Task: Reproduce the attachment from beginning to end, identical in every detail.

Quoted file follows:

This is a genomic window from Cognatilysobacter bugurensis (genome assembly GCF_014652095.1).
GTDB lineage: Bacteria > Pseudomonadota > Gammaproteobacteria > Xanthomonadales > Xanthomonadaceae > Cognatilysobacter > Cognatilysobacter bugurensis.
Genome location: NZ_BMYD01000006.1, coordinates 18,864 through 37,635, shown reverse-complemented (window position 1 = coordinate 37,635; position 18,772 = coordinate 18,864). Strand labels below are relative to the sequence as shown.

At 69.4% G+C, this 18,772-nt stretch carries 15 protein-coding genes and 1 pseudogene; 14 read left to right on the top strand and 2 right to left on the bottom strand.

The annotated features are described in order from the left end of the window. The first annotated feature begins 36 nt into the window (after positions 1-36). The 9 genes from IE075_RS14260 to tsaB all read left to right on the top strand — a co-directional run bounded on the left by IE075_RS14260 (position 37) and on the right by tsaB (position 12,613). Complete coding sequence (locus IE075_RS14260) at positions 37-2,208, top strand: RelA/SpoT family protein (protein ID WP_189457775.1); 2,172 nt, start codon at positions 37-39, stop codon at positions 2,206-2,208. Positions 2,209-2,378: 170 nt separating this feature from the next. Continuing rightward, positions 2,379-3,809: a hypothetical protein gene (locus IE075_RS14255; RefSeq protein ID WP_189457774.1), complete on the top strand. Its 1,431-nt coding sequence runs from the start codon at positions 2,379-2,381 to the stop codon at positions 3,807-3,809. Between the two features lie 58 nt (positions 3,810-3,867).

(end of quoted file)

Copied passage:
This is a genomic window from Cognatilysobacter bugurensis (genome assembly GCF_014652095.1).
GTDB lineage: Bacteria > Pseudomonadota > Gammaproteobacteria > Xanthomonadales > Xanthomonadaceae > Cognatilysobacter > Cognatilysobacter bugurensis.
Genome location: NZ_BMYD01000006.1, coordinates 18,864 through 37,635, shown reverse-complemented (window position 1 = coordinate 37,635; position 18,772 = coordinate 18,864). Strand labels below are relative to the sequence as shown.

At 69.4% G+C, this 18,772-nt stretch carries 15 protein-coding genes and 1 pseudogene; 14 read left to right on the top strand and 2 right to left on the bottom strand.

The annotated features are described in order from the left end of the window. The first annotated feature begins 36 nt into the window (after positions 1-36). The 9 genes from IE075_RS14260 to tsaB all read left to right on the top strand — a co-directional run bounded on the left by IE075_RS14260 (position 37) and on the right by tsaB (position 12,613). Complete coding sequence (locus IE075_RS14260) at positions 37-2,208, top strand: RelA/SpoT family protein (protein ID WP_189457775.1); 2,172 nt, start codon at positions 37-39, stop codon at positions 2,206-2,208. Positions 2,209-2,378: 170 nt separating this feature from the next. Continuing rightward, positions 2,379-3,809: a hypothetical protein gene (locus IE075_RS14255; RefSeq protein ID WP_189457774.1), complete on the top strand. Its 1,431-nt coding sequence runs from the start codon at positions 2,379-2,381 to the stop codon at positions 3,807-3,809. Between the two features lie 58 nt (positions 3,810-3,867).